The theory in favour of protein supplementation is based largely on its primary use by the body as a building material for muscle. In short, and perhaps simplistically put: muscles are largely made from protein, therefore more protein will mean more muscle.

Yet there are many other benefits claimed for protein supplementation, such as enhancing muscle recovery, strength and endurance.

Let’s answer a few questions for you in this sports supplements guide for beginners

Most scientists now agree that athletes require a higher amount of protein than the generally recommended intakes and that such amounts need to be tailored to the type, intensity and duration of the exercise; however, scientists also previously suggested that you should have no problem getting your higher requirement from your diet, and therefore supplements were strictly unnecessary.

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Moreover, although trials did show improvements with protein supplementation, these were mainly in untrained athletes; the evidence for trained athletes seemed uncertain, especially if the supplement did not contain other nutrients, such as creatine.

However, recent trials have shown that the timings were as important as the tailored amounts; protein (and/or amino acids) taken before, during and after exercise may indeed enhance endurance, muscle mass, maintenance of lean body mass, and strength. So, supplementation of protein might be a convenient way to ensure the amounts and timings are better tailored to individual athletes.

Some sources consider indispensable amino acids (IAA) separately from protein, and suggest that 3-6g of just IAA (not protein powders, which normally include all 20 amino acids) should be taken before and after training, as there is some evidence that this will stimulate protein synthesis – and this is where certain supplements overlap and become a little confusing.

So, before any further explanation, if you decide to try IAA before and after training, it is probably best to take them with the carbohydrates that you will be ingesting anyway.

Protein supplements will normally consist of all the amino acids, both dispensable amino acids (DAA) and IAA, but the proportions of each vary considerably. That apart, some of these are treated as supplements in their own right; for example, branched chain amino acids (BCAA), which consists of three IAA, glutamine (a DAA) and creatine (which consists of one IAA and two DAA).

So the positive results of protein supplementation and/or IAA may well be owing to specific amino acids, rather than IAA or protein (regardless of the form in which it comes) as a whole.

There are many forms of protein available and each contains all the IAA and most or all of the DAA to a greater or lesser degree, but there is no strong evidence to suggest the superiority of one form over another.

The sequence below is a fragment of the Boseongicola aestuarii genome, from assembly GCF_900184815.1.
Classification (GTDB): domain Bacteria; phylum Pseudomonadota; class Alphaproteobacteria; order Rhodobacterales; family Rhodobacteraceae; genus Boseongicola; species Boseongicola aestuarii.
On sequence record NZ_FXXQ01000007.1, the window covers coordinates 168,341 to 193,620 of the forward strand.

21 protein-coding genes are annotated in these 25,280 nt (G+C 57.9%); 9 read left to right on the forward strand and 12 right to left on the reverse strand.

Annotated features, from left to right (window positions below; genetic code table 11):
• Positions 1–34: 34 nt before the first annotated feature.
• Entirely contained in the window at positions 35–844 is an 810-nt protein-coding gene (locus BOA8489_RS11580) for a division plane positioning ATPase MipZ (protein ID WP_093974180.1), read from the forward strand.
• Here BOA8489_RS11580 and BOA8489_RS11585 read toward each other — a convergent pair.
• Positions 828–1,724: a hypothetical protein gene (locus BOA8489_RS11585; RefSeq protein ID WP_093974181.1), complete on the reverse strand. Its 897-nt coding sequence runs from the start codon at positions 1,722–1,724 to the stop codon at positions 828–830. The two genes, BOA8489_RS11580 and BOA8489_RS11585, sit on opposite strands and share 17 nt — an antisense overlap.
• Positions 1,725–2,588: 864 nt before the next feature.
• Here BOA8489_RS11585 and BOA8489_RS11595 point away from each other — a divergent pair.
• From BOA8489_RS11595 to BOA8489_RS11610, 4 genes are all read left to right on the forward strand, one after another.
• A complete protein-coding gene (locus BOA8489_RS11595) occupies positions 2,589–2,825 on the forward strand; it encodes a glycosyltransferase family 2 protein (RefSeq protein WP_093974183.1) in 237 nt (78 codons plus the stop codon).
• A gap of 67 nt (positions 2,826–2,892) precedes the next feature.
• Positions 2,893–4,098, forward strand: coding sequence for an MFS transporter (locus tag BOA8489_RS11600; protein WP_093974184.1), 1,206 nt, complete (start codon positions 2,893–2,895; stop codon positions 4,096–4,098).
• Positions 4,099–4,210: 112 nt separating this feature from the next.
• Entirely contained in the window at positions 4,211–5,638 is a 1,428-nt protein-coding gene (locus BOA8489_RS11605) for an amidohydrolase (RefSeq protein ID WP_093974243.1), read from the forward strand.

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Image by Graham Anderson

Whey protein is very good post-exercise as it is digested in about 30 minutes and contains high levels of all the essential amino acids, and hence BCAA. There are two types of whey protein: whey concentrate, which is 25 to 89% protein (most are 80-85 %), and whey isolate which is about 90 to 95% protein.

Whey isolate has little or no fat, lactose or minerals, whereas whey concentrate has a little of each of these. However, since neither is generally thought to be superior over the other in terms of ergogenic benefits, the cheaper whey concentrate is perhaps the better choice.

Both of these may be hydrolysed, a process in which a compound is broken down by a chemical reaction with water that makes the protein easier to mix (far less likely to become lumpy) and is absorbed better and quicker – though it is also the most expensive.

Casein protein is the main protein present in milk and has a high concentration (about 20%) of glutamine. It forms a gel in the stomach, and therefore provides a slow release of amino acids into the bloodstream, sometimes lasting several hours. For this reason, casein is often the favoured protein throughout the day by many athletes, and often last thing at night by bodybuilders, because in theory, this means more proteins will be absorbed in the body and produce better results.

Soy protein comes from soybeans and their supplement form contains higher levels of proteins than any of the usual food sources of soy, including soya milk and tofu (bean curd – a soft white substance made from mashed soy beans). It is suitable for vegetarians and contains almost the same amount of IAA as casein.

Albumen (egg-white) protein is a lactose and dairy-free protein. It has the highest absorption rate of any natural source and is considered the best quality of all the wholefood proteins.

Hemp seed protein and brown rice protein are both complete proteins (i.e. include eight IAA), and although they contain considerably less IAA than the other protein types mentioned above, they are particularly easy to digest.

Pea protein is a rich source of amino acids and is comparable to soy protein, but is less allergenic. It is not uncommon to find hemp, rice and pea protein blended as one ‘plant protein’ powder; this effects a good balance of amino acid contents and digestibility and is suitable for vegetarians.

If you decide to use protein supplements, and you do not exceed the suggested total daily dose required for your particular needs, then you should not suffer any of the adverse side-effects associated with excessive protein intake, such as diarrhoea, and problems with the liver and kidneys.

To read more from Henry Bard visit his Expert page

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